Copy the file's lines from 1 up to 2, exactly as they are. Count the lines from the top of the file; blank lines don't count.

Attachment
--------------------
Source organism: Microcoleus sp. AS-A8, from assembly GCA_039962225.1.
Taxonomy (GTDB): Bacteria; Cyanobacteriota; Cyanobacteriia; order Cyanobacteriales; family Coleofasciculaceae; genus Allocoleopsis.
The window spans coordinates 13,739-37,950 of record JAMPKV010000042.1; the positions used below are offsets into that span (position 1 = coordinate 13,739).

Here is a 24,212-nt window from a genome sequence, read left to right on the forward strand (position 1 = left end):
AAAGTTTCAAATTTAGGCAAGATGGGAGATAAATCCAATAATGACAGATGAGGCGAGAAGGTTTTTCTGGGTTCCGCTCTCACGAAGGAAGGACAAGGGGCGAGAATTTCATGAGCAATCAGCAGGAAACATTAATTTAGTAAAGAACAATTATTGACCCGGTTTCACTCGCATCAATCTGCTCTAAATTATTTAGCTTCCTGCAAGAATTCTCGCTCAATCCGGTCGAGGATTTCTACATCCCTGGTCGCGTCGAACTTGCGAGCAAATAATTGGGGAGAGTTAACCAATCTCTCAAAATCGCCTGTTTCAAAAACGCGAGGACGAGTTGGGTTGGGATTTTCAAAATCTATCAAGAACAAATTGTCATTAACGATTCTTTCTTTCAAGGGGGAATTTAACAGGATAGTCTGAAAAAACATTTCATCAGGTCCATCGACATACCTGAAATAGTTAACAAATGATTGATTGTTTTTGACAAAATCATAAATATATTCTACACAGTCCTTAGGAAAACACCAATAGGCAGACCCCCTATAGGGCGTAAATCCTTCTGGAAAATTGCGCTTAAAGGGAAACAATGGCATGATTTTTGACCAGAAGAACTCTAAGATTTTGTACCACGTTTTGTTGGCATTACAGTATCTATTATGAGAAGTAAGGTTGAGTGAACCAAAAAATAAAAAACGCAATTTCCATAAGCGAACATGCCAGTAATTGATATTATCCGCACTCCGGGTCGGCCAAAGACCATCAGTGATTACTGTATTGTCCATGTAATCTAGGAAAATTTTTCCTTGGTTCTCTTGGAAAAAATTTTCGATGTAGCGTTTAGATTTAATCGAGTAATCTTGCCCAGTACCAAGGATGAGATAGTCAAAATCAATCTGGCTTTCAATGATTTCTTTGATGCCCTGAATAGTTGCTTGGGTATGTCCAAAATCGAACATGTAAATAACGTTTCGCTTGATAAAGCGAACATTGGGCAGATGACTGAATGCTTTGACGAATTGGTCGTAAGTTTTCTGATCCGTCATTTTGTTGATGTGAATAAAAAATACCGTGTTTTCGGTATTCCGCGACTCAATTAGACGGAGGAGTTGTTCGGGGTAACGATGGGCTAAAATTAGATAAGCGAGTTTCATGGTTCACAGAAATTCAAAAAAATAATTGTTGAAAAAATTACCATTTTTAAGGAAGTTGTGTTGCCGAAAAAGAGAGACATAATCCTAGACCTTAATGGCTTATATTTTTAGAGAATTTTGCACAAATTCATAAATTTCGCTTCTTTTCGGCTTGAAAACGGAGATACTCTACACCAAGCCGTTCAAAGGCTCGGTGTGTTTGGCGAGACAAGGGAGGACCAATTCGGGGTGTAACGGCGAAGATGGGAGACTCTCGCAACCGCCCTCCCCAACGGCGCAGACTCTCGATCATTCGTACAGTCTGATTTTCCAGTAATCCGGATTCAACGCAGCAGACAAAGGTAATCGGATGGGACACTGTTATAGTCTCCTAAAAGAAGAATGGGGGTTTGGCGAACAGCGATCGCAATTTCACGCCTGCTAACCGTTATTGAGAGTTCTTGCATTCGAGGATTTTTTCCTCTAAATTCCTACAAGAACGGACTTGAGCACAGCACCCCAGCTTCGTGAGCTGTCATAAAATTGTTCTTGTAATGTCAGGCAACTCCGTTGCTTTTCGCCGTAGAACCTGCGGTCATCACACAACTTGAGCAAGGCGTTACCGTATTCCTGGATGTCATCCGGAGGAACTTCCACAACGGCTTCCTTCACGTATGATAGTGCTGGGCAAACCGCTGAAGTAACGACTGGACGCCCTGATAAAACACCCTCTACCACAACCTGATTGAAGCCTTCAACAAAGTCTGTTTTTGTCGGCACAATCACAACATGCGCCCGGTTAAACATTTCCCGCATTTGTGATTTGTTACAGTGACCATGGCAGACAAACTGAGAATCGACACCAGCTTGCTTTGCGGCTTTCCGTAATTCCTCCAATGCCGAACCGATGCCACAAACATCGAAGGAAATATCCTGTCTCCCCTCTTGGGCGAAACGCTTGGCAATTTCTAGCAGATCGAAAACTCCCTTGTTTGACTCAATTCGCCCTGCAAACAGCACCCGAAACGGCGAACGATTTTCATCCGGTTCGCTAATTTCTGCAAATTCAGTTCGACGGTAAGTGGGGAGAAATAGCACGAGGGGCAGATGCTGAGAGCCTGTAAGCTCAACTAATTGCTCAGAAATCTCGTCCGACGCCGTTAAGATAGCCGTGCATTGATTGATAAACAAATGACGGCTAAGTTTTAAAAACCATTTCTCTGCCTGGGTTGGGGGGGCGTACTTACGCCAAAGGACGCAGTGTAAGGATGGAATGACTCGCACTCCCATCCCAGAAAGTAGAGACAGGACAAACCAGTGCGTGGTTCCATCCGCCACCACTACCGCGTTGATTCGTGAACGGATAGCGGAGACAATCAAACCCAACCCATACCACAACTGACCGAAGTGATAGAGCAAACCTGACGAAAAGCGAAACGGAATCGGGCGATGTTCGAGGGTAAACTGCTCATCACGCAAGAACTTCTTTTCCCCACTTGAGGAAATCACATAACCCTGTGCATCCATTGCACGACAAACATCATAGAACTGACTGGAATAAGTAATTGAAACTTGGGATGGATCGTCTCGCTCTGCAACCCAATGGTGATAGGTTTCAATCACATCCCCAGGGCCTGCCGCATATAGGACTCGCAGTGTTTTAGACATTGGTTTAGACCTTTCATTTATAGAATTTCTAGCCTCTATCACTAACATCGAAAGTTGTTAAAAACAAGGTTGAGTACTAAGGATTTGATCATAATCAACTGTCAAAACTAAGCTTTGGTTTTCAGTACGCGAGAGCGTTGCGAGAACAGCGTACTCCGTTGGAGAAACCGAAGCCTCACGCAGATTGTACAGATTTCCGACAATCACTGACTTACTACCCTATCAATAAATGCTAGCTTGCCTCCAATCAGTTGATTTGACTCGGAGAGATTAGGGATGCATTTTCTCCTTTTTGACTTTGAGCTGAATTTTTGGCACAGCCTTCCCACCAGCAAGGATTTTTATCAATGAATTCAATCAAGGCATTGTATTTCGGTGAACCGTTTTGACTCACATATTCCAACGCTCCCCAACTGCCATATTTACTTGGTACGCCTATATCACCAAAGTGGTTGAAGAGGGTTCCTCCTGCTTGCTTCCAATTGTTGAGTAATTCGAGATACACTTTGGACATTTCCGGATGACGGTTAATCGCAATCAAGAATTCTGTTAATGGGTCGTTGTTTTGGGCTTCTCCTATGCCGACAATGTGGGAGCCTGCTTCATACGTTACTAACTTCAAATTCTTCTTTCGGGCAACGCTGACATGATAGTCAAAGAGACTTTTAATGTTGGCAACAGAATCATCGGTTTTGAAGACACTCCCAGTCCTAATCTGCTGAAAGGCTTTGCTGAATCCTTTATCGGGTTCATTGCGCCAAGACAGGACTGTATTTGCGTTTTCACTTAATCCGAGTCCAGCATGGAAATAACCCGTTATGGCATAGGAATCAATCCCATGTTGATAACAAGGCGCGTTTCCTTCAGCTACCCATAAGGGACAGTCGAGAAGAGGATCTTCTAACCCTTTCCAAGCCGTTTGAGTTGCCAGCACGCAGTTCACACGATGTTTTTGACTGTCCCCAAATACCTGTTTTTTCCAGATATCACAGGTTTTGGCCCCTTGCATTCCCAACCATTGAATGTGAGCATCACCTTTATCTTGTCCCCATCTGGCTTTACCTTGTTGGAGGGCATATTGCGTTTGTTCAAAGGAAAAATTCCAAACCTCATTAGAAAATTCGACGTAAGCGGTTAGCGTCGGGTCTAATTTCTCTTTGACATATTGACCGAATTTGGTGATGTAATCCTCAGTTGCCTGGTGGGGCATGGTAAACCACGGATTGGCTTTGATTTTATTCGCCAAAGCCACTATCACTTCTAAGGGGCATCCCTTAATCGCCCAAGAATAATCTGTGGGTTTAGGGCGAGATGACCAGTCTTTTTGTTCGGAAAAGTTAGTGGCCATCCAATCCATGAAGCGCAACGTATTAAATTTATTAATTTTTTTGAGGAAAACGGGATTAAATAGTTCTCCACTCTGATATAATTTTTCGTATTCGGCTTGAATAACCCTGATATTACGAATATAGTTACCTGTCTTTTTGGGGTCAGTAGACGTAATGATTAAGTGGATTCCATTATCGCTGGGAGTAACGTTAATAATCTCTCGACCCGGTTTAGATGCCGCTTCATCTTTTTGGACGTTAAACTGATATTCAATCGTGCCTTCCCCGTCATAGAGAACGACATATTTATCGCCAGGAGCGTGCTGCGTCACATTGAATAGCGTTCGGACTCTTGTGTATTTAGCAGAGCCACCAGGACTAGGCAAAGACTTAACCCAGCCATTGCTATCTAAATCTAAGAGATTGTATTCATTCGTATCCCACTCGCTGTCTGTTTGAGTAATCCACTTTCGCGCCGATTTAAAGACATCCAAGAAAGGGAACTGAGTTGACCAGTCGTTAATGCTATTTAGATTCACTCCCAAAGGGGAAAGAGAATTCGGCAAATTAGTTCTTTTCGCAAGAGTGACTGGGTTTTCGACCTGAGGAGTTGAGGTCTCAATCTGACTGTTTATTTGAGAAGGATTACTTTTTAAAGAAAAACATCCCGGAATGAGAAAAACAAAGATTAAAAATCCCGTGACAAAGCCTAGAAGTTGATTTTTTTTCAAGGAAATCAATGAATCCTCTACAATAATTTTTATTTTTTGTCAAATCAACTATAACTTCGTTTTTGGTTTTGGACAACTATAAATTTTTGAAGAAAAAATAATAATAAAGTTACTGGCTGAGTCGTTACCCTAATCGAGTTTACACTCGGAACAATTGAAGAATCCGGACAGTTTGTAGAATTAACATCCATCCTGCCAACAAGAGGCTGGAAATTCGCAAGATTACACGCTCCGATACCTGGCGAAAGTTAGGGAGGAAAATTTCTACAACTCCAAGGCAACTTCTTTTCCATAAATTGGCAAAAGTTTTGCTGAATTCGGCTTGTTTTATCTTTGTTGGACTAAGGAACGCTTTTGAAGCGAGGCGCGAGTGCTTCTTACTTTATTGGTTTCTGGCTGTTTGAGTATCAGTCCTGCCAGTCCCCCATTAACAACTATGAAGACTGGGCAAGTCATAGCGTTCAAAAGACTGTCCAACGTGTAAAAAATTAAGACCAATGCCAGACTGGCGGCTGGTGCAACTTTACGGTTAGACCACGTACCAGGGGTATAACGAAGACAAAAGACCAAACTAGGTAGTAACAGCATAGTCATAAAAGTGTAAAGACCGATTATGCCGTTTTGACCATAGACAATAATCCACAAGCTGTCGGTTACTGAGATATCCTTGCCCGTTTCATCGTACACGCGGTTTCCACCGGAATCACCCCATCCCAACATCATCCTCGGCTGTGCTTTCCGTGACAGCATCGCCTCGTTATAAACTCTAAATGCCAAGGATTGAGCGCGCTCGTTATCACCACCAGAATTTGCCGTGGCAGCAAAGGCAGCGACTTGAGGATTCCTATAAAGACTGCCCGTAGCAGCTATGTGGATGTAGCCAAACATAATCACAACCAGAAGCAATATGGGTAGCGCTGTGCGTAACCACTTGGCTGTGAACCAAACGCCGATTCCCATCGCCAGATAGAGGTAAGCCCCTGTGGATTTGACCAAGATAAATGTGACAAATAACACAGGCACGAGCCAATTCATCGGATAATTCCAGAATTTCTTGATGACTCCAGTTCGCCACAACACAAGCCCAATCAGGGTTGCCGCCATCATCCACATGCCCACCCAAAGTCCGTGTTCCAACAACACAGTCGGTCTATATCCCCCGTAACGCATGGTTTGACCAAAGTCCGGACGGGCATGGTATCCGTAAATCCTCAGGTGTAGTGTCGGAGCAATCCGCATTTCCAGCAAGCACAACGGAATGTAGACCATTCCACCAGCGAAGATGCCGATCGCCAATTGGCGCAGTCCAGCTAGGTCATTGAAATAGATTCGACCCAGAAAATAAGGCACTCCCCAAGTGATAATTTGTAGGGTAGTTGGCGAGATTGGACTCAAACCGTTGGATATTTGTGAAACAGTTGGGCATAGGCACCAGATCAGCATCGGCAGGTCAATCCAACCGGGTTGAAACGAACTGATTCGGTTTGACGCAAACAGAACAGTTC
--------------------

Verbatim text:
Source organism: Microcoleus sp. AS-A8, from assembly GCA_039962225.1.
Taxonomy (GTDB): Bacteria; Cyanobacteriota; Cyanobacteriia; order Cyanobacteriales; family Coleofasciculaceae; genus Allocoleopsis.